LAKELAND, Fla. - Publix Super Markets here has stopped donating fresh meat, fruit and vegetables to a large food bank in Palm Beach County because not all the food was being delivered in refrigerated trucks, which could put the safety of the perishable foods at risk, the retailer said.
Under the company's food safety policy, perishable items must be delivered in refrigerated vehicles.
"Time and temperature abuse can be very fatal when it comes to consumption, especially when you look at children, the elderly and pregnant women," said Publix spokeswoman Maria Brous.
"Those are high-risk groups. Not to mention, just in general, if you've eaten food that's been time or temperature abused, you can get sick.
"We would not be having this issue now if, God forbid, one person got sick," she continued. "People would then have said, 'How could you have let this go on and not taken corrective measures?'"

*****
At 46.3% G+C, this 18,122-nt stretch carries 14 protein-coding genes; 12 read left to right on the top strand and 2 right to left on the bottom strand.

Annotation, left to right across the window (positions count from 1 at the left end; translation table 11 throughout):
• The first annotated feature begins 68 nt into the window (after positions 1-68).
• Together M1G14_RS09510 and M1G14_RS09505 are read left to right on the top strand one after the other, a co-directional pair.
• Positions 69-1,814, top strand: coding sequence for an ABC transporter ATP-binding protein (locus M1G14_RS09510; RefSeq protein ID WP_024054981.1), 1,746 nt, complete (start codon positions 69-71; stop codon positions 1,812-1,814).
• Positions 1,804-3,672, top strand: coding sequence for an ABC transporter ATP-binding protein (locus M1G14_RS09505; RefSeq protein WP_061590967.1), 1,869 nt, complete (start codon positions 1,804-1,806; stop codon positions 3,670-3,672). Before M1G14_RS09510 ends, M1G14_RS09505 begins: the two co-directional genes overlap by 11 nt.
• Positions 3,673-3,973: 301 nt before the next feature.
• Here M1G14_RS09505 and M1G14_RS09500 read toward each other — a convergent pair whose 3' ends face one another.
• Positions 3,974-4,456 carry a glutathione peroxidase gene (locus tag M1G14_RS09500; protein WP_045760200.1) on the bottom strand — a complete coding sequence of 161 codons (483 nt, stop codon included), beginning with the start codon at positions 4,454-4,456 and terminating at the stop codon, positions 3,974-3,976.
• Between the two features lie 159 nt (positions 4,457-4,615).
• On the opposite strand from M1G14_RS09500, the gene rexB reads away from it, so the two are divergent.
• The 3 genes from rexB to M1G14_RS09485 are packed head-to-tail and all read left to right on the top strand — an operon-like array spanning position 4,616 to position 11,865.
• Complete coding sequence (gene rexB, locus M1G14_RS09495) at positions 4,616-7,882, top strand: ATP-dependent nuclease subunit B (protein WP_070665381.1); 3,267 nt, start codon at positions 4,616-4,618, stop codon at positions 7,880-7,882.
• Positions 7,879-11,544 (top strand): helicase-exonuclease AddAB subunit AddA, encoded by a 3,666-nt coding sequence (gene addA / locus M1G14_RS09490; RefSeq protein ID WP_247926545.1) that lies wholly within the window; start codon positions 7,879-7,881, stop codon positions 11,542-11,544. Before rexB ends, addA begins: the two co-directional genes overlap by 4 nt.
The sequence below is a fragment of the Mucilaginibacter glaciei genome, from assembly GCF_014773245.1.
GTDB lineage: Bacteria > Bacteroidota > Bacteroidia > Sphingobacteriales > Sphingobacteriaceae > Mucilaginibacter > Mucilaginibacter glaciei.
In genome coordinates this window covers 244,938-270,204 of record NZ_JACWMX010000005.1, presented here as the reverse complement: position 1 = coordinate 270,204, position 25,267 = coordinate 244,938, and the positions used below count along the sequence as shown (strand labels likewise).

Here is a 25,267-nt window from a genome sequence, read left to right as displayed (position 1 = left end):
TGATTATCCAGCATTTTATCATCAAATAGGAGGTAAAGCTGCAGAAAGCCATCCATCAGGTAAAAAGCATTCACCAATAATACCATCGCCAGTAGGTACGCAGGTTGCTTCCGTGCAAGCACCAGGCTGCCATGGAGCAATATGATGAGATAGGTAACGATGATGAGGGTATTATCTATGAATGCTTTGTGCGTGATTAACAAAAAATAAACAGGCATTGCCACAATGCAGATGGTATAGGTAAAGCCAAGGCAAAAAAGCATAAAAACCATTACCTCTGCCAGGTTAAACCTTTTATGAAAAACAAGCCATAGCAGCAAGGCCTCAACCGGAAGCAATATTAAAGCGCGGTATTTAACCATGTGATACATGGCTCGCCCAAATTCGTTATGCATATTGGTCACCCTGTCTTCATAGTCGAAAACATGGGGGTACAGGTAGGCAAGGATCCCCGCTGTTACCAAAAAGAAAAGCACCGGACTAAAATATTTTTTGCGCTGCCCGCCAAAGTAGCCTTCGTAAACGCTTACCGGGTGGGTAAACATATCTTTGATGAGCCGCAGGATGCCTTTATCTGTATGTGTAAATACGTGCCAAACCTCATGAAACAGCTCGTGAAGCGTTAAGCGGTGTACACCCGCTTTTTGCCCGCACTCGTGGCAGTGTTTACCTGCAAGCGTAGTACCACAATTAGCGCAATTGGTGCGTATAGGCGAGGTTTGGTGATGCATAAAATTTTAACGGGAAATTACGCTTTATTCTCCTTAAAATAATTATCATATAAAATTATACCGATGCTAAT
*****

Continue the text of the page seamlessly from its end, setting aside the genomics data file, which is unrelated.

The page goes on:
Publix has asked the food bank, Palm Beach Harvest, to find a way to transport the fresh items to protect the integrity of the food, Brous said. Publix was not aware that a few stores in the Palm Beach community were donating perishable items that were being picked up by untrained volunteers and placed in non-refrigerated vehicles.
For the time being, Publix is putting a stop to the program until a system for safeguarding the food is developed. Officials from Publix and Palm Beach Harvest are meeting in an attempt to resolve the problem.
"The real issue is, just because you've been doing it doesn't make it right and how do we meet somewhere in the middle to find a workable solution before somebody gets sick?" Brous said.
Publix continues to donate fresh food to charities in the Tampa and Collier areas that use refrigerated trucks to make deliveries, Brous said.